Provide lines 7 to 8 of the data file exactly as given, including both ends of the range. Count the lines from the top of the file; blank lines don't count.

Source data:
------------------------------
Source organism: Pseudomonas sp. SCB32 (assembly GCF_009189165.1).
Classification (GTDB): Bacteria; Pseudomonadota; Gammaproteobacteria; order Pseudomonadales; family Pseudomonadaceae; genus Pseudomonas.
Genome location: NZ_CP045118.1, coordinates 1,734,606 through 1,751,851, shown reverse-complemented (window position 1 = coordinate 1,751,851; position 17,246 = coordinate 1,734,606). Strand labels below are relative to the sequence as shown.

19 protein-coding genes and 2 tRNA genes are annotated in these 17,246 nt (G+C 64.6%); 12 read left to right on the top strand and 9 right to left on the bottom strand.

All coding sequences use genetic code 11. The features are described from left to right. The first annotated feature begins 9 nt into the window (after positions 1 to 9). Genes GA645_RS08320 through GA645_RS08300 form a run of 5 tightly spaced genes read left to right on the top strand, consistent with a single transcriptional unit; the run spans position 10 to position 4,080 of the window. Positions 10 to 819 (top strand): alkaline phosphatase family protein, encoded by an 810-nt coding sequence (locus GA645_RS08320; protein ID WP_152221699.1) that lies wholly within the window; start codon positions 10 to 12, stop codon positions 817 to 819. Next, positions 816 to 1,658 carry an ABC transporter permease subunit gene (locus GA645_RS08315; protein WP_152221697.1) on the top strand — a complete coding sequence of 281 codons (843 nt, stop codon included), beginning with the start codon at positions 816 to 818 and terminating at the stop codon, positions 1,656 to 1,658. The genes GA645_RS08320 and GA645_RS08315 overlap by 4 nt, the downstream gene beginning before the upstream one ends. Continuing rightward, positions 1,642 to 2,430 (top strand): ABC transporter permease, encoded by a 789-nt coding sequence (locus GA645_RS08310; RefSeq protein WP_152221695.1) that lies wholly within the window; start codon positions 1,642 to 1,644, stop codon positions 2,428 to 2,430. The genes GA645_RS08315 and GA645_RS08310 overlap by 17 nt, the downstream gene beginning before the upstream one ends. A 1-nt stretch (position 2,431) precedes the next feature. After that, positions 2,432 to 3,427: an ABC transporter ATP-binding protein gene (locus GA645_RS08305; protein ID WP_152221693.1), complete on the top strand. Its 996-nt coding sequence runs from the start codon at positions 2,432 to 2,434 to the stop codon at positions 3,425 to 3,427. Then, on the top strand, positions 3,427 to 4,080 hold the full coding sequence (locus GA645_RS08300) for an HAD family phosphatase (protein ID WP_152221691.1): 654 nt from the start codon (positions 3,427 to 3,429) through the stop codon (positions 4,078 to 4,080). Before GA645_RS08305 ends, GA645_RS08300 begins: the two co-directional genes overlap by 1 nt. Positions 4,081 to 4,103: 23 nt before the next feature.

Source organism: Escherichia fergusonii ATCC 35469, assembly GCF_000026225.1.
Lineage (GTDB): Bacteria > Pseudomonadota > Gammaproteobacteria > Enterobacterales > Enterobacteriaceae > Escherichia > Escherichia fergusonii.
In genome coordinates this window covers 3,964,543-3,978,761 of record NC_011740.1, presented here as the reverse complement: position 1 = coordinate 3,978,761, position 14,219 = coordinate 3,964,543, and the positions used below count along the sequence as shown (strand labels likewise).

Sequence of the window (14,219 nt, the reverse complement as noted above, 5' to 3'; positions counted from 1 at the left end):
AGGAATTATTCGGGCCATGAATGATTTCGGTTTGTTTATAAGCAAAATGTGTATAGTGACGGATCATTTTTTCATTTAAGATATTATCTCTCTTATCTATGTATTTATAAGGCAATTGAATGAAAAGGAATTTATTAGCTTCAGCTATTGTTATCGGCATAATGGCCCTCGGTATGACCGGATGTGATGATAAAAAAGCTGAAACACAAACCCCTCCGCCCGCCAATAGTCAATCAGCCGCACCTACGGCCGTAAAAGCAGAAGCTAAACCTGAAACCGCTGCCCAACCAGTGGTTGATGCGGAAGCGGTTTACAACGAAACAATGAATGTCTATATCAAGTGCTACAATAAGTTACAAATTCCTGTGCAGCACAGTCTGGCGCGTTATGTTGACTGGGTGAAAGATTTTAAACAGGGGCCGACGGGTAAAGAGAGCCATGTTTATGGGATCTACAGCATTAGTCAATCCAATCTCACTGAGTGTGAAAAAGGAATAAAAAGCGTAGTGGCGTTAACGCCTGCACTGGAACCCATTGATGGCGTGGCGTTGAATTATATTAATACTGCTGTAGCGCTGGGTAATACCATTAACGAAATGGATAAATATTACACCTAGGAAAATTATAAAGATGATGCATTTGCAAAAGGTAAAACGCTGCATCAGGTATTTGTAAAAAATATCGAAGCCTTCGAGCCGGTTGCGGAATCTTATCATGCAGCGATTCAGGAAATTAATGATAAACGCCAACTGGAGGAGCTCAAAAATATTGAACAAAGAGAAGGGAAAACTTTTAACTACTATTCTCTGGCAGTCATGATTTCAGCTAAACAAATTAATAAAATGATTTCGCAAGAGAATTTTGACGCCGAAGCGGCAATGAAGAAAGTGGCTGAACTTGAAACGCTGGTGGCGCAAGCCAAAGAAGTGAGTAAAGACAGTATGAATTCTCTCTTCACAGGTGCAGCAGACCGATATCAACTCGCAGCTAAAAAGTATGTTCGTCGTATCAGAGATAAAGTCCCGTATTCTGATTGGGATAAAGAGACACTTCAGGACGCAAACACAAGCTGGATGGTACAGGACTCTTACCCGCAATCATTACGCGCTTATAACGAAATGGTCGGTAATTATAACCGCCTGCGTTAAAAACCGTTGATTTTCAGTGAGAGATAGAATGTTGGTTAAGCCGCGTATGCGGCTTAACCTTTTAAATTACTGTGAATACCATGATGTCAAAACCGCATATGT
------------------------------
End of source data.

Lineage (GTDB): Bacteria > Pseudomonadota > Gammaproteobacteria > Enterobacterales > Enterobacteriaceae > Escherichia > Escherichia fergusonii.
In genome coordinates this window covers 3,964,543-3,978,761 of record NC_011740.1, presented here as the reverse complement: position 1 = coordinate 3,978,761, position 14,219 = coordinate 3,964,543, and the positions used below count along the sequence as shown (strand labels likewise).